Question: What do Koreans consume more than rice and kimchi?
Koreans like drinking coffee very much. According to a survey by the Korea Centre for Disease Control, in 2013, on average a Korean consumes coffee 12.3 times a week, which is more than kimchi (11.8 times), multi-grain rice (9.5 times), white rice (7 times) and milk (2.7 times).
If you have been to Seoul, you might find it very easy to get a cup of coffee since there are many coffee shops in the streets and instant coffee vending machines in school and office buildings. You can also quickly make a cup of instant coffee using coffee sticks containing coffee, creamer and sugar sold at the convenience stores. Apart from big franchise coffee shop brands like Starbucks, Caffe Bene, Angel-in-us, Hollys, Tom N Toms and Twosome Place, there are also many small coffee shops operated by individual proprietors.
When compared to the coffee offered in the U.S., the coffee offered by the Korean coffee shops is sweeter and more creamy. One of the popular desserts offered by the coffee shops in South Korea is the honey bread which is a toast with caramel sauce, cinnamon powder and cream. There are different varieties of honey bread, for example, some with garlic, cheese and/or chocolate. I like it very much – it is very delicious and goes well with the coffee. However, as the size may be a bit large for one person, it is better to enjoy it with your friends.
To the Koreans, coffee shops are good venues for social gathering to hang out with friends for as long as people want. Many coffee shops open until 10 or 11 at night and some even open for 24 hours. Apart from coffee, coffee shops also offer other beverages like tea and various types of desserts. Some coffee shops even offer books for the customers to read. So, you may notice that during evenings or at weekends, coffee shops are packed with Koreans drinking coffee and chatting with their friends.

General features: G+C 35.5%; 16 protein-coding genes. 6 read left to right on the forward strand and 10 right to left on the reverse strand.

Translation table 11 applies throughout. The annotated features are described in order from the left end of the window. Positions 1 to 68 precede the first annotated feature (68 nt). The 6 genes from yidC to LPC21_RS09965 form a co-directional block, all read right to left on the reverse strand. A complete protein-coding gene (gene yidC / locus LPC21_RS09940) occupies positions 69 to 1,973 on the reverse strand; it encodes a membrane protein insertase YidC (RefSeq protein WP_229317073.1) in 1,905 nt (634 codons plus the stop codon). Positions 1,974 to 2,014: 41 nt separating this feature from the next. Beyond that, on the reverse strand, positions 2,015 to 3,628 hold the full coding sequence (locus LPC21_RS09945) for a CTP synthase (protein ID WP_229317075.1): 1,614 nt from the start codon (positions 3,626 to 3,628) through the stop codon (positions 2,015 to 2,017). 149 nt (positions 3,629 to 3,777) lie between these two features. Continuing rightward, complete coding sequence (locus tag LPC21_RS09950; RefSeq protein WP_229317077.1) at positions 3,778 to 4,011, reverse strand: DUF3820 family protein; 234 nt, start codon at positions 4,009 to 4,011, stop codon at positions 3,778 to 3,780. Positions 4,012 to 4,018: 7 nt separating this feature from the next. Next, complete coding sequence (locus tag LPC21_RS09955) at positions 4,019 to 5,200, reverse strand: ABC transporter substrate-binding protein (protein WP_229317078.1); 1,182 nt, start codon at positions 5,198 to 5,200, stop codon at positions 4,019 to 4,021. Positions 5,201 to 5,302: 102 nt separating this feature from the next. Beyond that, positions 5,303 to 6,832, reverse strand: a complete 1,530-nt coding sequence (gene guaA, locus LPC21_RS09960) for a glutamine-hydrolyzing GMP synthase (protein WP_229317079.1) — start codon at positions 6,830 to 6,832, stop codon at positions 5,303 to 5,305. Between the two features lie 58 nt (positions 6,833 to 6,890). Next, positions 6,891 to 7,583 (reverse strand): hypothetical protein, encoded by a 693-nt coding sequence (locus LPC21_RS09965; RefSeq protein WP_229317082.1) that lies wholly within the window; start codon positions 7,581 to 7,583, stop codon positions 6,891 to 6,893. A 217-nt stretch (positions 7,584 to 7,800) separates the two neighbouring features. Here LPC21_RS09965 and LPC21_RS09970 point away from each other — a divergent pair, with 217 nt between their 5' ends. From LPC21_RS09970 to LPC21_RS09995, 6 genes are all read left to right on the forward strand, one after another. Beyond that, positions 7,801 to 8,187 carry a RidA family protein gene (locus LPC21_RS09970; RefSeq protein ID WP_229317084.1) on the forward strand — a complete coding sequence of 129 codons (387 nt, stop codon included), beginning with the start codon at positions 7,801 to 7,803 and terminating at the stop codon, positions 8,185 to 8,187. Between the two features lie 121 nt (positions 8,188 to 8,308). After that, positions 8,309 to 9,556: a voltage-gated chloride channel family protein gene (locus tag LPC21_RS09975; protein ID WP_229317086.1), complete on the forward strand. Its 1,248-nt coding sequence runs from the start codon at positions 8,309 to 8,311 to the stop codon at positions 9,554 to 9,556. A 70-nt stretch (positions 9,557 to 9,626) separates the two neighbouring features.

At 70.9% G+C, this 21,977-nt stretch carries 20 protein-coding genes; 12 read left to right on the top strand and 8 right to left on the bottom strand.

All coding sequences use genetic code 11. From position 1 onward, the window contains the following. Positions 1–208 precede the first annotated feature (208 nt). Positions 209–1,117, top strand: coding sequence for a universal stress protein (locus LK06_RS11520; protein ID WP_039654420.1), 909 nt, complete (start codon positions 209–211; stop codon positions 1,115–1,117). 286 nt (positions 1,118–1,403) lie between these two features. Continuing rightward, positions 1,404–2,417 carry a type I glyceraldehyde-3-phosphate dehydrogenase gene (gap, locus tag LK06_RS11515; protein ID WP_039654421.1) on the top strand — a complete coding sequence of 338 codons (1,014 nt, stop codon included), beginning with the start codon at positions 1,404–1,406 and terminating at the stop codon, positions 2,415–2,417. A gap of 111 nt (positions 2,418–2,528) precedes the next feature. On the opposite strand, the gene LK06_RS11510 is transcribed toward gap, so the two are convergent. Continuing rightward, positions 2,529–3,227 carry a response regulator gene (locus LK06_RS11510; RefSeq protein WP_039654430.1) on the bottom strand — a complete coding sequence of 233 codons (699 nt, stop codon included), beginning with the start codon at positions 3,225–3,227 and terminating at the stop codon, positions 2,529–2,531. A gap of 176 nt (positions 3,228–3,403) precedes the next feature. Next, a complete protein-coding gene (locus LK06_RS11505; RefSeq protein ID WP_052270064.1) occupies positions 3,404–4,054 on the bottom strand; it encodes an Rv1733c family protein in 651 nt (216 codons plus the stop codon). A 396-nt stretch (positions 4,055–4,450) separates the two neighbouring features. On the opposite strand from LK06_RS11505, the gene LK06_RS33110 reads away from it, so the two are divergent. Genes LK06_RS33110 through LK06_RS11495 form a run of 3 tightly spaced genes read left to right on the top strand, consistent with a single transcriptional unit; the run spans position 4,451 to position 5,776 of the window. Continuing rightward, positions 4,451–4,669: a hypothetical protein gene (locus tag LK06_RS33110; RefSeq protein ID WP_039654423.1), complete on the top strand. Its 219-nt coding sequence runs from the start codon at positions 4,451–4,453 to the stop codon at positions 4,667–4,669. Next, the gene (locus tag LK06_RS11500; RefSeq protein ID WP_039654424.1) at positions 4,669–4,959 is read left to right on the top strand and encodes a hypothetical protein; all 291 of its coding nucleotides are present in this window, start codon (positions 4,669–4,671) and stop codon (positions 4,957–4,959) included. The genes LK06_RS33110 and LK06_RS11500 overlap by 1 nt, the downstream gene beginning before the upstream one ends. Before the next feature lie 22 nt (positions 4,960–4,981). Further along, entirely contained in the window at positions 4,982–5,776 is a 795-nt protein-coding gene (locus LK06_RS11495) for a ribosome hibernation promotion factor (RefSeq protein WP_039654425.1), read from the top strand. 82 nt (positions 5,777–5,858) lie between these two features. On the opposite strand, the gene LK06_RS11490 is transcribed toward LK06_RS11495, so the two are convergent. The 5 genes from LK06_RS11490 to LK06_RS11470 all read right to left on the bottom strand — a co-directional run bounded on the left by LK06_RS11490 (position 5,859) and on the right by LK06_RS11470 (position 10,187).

Given the popularity of coffee among Koreans, coffee shops present lucrative business opportunities. For example, Starbucks has over 700 coffee shops in South Korea. There are over 280 Starbucks coffee shops in Seoul only and this number is more than the number of Starbucks coffee shops located in New York City (277 shops), Shanghai (256 shops), London (202 shops) or Seattle (142 shops). Domestic brand, Caffe Bene, has nearly 1,000 coffee shops nationwide. Moreover, Koreans are paying more for coffee than customers in other countries. For example, for a cup of Americano, Starbucks’ customers in South Korea pay 4,100 won (vs. 3,000 won in Spain, 2,913 won in Taiwan, 2,660 won in Germany, 2,530 won in Canada and 2,477 won in the U.S.). However, when compared with other coffee shop brands in South Korea, Starbucks’ prices are at about similar level.
Next time, when you visit South Korea, don’t forget to drop in one of the coffee shops to enjoy the Korean coffee culture even though a cup of coffee in South Korea may be more expensive than in other countries!
Reminder: The next blog post will be published on 23 January 2015. Watch this space!
“Global consumer brands overcharge Koreans“, The Chosun Ilbo, 2015-01-13
Kwon Soa, “Korea’s coffee industry: where does it go from here?“, Arirang News, 2014-10-13
“Koreans consume more coffee than rice“, The Chosun Ilbo, 2014-09-23 – more detail on the survey by Korea Centre for Disease Control
Connie Kim, “Higher prices don’t dampen coffee craze in Korea“, Arirang News, 2014-08-27
鐘樂偉著，《韓瘋：讓世人瘋狂的韓國現象》，香港： 天窗出版社有限公司，2014年版, 92-99頁
Connie Lee, “Korea’s coffee culture: Coffee becomes social pastime“, Arirang News, 2012-11-28
“Korea falls in love with coffee“, Arirang News, 2011-03-11